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Monarch butterfly biosphere reserve
Posted by: HoboSylvain | 2013-11-30 19:07:57 | Morelia, Michoacan, Mexico
Keywords: nature, UNESCO
Mexico is the country in the Americas with the most UNESCO World Heritage sites. Although the great majority of its sites are cultural- or history-related, it counts 5 natural sites. One of them is the Monarch butterfly biosphere reserve, which is a delimited territory along the border between the states of Michoacan and Mexico (yes, there's a state called 'Mexico' in the country 'Mexico'). On this site every year hundreds of millions butterflies meet every year during the only butterfly migration phenomenon known to exist.

It's a Canadian from Scarborough, Ontario, who finally discovered the location where the Monarch butterflies spent winter, after a life-long research. Born in 1911, Fred Urquhart was fascinated by the butterflies, and especially the Monarch species. He noticed that he couldn't find dead Monarchs in autumn as he found samples of other butterflies. After some research, he concluded they must be migrating South for the winter. But no butterfly was known to do that. He started a program to track the butterflies by marking their wings and recruiting thousands of volunteers across Canada and the USA.

Each year, he found traces of the butterflies going more South than the year before. After a while, he guessed they were going to Mexico... but no idea where exactly. It's only in 1975, after 38 years of research, that he was able to pinpoint the exact location where the Monarch butterfly was migrating. There's a remarkable IMAX movie film about Fred and his wife work, the movie is called “Flight of the Butterflies”. To date, it's the only known migration of butterflies.

Normal lifespan of a Monarch butterfly is 3 to 4 weeks. But in late summer a special generation of super Monarch is born, the Methuselah generation. This butterfly has a lifespan of 9 months! That's the one who flies South. Since Monarch butterflies are found up to Quebec City (and a bit further, but let's take this as a reference point), they migrate over 4 000 km! These little butterflies that weigh less than a gram can travel more than 150 km in a single day using the air currents!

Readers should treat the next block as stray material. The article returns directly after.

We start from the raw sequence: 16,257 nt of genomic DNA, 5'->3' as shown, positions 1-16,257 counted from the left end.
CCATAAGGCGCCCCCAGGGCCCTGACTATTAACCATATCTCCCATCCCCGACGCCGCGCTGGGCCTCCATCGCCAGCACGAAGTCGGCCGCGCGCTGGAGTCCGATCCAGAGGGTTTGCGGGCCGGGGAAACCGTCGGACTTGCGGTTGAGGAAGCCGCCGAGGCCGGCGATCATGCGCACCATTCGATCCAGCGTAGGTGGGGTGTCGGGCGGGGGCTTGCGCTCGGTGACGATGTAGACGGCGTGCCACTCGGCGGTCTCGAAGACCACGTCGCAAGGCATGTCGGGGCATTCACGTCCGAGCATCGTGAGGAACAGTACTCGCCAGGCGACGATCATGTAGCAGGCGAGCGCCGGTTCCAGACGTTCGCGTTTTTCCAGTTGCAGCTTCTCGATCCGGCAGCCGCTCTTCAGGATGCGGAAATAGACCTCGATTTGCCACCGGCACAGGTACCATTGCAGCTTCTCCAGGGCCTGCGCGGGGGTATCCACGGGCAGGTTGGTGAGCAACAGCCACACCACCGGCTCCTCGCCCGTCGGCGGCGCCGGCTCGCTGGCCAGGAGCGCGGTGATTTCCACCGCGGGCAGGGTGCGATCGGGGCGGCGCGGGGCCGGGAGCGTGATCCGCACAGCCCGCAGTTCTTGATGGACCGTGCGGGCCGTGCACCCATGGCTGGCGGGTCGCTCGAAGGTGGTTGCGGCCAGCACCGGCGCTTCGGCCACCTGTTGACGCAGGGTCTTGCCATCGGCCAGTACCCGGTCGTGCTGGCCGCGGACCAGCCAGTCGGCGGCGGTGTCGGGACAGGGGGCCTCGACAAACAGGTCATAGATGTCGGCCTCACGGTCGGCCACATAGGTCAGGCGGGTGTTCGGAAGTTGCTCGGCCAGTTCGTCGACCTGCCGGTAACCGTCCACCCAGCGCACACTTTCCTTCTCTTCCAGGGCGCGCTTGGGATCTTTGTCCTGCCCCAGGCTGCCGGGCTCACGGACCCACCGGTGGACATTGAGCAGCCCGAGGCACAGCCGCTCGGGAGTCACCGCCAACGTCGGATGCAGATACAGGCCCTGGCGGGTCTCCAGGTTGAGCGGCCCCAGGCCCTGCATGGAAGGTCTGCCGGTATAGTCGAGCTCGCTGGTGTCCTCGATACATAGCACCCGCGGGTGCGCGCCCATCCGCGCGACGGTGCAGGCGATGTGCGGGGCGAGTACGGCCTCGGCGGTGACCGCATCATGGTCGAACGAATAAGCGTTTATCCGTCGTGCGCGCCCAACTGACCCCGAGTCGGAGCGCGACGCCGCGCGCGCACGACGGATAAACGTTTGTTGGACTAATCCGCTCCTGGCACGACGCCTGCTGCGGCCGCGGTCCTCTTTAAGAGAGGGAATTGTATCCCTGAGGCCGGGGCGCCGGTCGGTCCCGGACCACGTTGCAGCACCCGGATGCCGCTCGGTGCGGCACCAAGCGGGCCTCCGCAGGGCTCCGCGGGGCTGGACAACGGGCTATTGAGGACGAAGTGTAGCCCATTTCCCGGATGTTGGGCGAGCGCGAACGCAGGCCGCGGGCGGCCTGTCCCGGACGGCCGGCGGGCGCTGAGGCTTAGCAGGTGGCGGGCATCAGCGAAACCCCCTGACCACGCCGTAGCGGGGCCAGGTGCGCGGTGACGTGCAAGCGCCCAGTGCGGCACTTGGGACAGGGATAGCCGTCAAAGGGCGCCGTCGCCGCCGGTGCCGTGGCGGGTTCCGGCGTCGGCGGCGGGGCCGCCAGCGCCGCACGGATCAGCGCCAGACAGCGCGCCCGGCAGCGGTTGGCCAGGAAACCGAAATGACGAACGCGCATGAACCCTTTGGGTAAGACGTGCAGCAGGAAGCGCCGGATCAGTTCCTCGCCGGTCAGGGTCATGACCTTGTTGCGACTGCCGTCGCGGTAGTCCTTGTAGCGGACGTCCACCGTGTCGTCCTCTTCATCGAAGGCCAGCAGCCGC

We are not sure yet how the butterflies find the location year after year, since the ones arriving in Mexico in November are the great-grand-sons of the ones who left in March. Scientists believe it's a genetic imprint, while local natives believe it's more due to the pollen stuck on their wings which would be magnetic that would act as a compass.

There are 13 areas (colonies) identified where the Monarch gather each year. Four of them are open to the public, the others being too fragile and too risky to disturb the Monarchs. Two of them are in the state of Michoacan, including the one of Sierra Chincua where I've been, the two others are in the state of Mexico.

In 2006, the area was listed by the UNESCO as a Biosphere Reserve, that's a list of sites that are judged important for the natural bio-diversity of the planet. In 2008, the three countries on the path of the Monarch (Canada, USA and Mexico) signed an agreement to protect all areas vital to the Monarch migration. That same year, the UNESCO listed the site on his World Heritage list.

I spent about an hour in the company of the butterflies. I had planed my Mexican journey to be there to meet these butterflies. It was planned to be a highlight of my passage through Mexico and it was! I really enjoyed being surrounded by those little butterflies and just appreciate the moment of witnessing one of the great nature miracles.

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